A Three Kleenex Moment

Three Kleenex momentBefore the students returned to campus this year, I was asking myself if I was ready for school.There were still questions about my caseload, my computer wasn’t working, and my office was still upside down from a last minute move. As soon as I started seeing the kids and their bright smiles, though, I knew it was good to be back. Hi, Miss Kathy! See my new backpack. Are you coming in my class this year? Look- I lost a tooth! When do I see you? Are you going to be on the playground?

But a single comment from a young girl was what reminded me of how much I loved my job. I had first met her as a preschooler challenged with autism, and now she was entering her third year in elementary school.Pretty as always and growing in confidence, she greeted me as soon as I entered her classroom. Turning from her desk, she shouted, Hello, Miss Kathy! Then she stood up, hugged me and added, You are the best speech teacher in the whole world. It was a three Kleenex moment. Yes, I love my job, and it is great to be back.

Be a School Volunteer!

Yesterday was “Welcome Back to School Night” for my families. It is great to meet all the families…there are new families, and returning families. Events like this really remind me how important it is to encourage parent involvement and support. Parents that offer support in the class often build a strong relationship with the staff and other students. I realized tonight that our interactions often didn’t center on only their child. We had lots more to talk, think and laugh about: planning class parties, accompanying us on field trips, assisting with class pictures, gathering up supplies for special projects, or helping weekly in learning centers.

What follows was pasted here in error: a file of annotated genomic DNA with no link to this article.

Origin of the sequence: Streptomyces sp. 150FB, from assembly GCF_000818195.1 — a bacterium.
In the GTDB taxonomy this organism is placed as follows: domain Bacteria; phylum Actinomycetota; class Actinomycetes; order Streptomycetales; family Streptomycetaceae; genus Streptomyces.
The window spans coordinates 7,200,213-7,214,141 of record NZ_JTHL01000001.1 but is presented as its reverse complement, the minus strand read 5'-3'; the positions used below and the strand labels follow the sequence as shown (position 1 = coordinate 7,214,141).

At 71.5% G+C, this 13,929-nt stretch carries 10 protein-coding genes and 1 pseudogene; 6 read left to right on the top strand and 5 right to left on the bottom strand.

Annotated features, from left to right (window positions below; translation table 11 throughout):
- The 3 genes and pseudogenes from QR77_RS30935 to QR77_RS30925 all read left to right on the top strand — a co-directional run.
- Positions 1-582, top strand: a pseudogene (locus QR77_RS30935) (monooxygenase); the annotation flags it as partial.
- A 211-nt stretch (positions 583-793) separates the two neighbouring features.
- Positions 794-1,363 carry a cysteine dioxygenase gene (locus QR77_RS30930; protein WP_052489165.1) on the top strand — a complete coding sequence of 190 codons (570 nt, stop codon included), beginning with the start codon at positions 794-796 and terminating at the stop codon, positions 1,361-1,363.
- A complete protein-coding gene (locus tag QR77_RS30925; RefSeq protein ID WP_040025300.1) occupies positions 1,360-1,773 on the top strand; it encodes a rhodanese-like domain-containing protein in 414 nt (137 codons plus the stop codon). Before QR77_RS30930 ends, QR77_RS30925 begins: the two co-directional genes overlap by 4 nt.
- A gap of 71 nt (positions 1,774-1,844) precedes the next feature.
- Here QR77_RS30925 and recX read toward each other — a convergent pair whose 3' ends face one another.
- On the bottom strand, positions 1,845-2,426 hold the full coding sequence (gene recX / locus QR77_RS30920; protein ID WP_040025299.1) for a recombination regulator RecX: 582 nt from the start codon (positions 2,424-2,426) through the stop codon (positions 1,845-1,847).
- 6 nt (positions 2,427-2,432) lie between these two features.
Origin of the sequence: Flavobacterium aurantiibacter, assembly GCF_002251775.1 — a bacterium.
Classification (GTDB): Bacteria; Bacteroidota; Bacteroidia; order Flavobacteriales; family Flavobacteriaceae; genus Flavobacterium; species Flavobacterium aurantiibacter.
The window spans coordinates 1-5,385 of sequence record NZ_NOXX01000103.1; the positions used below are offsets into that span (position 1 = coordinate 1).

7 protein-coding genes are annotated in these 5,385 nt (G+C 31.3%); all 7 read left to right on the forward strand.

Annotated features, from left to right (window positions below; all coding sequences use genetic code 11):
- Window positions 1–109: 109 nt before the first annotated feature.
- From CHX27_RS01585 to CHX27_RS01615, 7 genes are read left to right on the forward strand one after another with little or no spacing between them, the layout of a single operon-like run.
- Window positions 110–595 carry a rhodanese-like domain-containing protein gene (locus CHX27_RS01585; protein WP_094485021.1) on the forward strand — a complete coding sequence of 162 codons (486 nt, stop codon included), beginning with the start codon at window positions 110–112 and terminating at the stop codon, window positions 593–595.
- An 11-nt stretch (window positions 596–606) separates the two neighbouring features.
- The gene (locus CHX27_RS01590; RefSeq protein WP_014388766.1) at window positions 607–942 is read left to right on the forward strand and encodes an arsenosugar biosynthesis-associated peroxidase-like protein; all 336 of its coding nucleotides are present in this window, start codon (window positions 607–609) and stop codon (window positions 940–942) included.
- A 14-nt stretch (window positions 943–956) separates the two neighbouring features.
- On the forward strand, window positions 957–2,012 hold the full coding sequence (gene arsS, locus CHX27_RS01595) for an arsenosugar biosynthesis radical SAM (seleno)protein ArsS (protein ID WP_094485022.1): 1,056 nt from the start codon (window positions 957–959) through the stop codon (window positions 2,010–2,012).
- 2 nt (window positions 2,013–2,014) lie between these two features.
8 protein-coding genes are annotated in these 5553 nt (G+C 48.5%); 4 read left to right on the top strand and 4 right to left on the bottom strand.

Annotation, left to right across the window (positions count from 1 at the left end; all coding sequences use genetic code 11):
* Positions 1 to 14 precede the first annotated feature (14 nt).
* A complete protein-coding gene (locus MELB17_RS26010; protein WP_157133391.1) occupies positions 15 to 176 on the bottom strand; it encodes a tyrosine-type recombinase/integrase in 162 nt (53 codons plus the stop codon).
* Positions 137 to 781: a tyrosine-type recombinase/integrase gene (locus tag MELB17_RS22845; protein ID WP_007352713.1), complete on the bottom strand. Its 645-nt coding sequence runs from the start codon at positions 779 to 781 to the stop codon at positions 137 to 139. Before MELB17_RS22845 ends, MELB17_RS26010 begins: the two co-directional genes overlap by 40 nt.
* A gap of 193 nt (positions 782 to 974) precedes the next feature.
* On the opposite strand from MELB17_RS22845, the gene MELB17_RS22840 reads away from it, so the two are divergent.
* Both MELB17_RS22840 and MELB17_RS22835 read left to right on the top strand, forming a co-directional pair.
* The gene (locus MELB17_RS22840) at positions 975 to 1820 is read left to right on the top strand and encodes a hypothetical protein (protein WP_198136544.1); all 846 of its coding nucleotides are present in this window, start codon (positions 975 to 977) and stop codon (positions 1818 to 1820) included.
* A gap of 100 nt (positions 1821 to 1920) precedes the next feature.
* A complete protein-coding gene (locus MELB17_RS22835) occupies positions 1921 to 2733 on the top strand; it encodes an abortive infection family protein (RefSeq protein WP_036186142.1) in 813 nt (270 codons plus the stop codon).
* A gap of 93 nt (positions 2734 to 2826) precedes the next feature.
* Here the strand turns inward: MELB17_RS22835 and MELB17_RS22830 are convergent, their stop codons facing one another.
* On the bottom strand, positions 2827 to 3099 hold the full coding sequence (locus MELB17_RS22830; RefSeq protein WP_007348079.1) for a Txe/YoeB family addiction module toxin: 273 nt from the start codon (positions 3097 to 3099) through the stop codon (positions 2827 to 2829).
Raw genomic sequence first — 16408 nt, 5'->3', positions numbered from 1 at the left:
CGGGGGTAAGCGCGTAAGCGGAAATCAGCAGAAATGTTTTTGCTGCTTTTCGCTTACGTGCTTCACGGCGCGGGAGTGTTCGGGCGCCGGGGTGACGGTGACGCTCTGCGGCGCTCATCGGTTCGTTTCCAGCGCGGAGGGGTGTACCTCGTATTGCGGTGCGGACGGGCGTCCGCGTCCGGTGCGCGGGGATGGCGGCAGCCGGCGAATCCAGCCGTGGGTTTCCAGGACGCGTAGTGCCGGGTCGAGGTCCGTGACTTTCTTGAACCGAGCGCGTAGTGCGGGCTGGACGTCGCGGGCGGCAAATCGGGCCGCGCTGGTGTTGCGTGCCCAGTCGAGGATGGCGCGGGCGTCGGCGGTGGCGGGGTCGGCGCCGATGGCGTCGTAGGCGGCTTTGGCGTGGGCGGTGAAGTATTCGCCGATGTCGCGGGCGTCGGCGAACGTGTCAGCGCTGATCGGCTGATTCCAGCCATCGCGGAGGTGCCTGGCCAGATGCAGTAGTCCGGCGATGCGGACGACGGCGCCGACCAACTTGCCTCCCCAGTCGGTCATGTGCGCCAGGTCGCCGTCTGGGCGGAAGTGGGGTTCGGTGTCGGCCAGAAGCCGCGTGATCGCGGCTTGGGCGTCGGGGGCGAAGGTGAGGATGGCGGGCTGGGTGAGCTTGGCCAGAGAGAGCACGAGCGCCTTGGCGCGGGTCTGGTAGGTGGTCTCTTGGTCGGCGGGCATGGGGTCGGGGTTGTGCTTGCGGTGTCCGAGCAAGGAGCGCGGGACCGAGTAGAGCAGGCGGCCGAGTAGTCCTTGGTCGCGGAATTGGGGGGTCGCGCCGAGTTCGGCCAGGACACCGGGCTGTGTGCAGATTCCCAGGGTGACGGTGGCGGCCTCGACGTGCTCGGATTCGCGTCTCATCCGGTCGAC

Want to build a great relationship with your child’s classroom teacher? Donate your time, support, and energy to your child’s class. These parents are not only very dearly appreciated by me, but also by the other families in the community outside the classroom. They are a great blessing to a teacher.

Smile! You are on Your Student’s Refrigerator

As a school based Speech Language Therapist, I make a strong effort for the students and parents to know my face during those first delicate weeks of school. In order to keep my face familiar, I send home a letter with a recent picture of me doing something fun from the summer. Not only does this glimpse of my personal life allow the parents to get to know a little about me, but the picture with my contact info often ends up on family refrigerators. Students get to see me as a familiar face in their kitchen, and parents are easily able to identify me when they meet me on campus. Personal touches go a long way in establishing positive relationships at the beginning of the school year.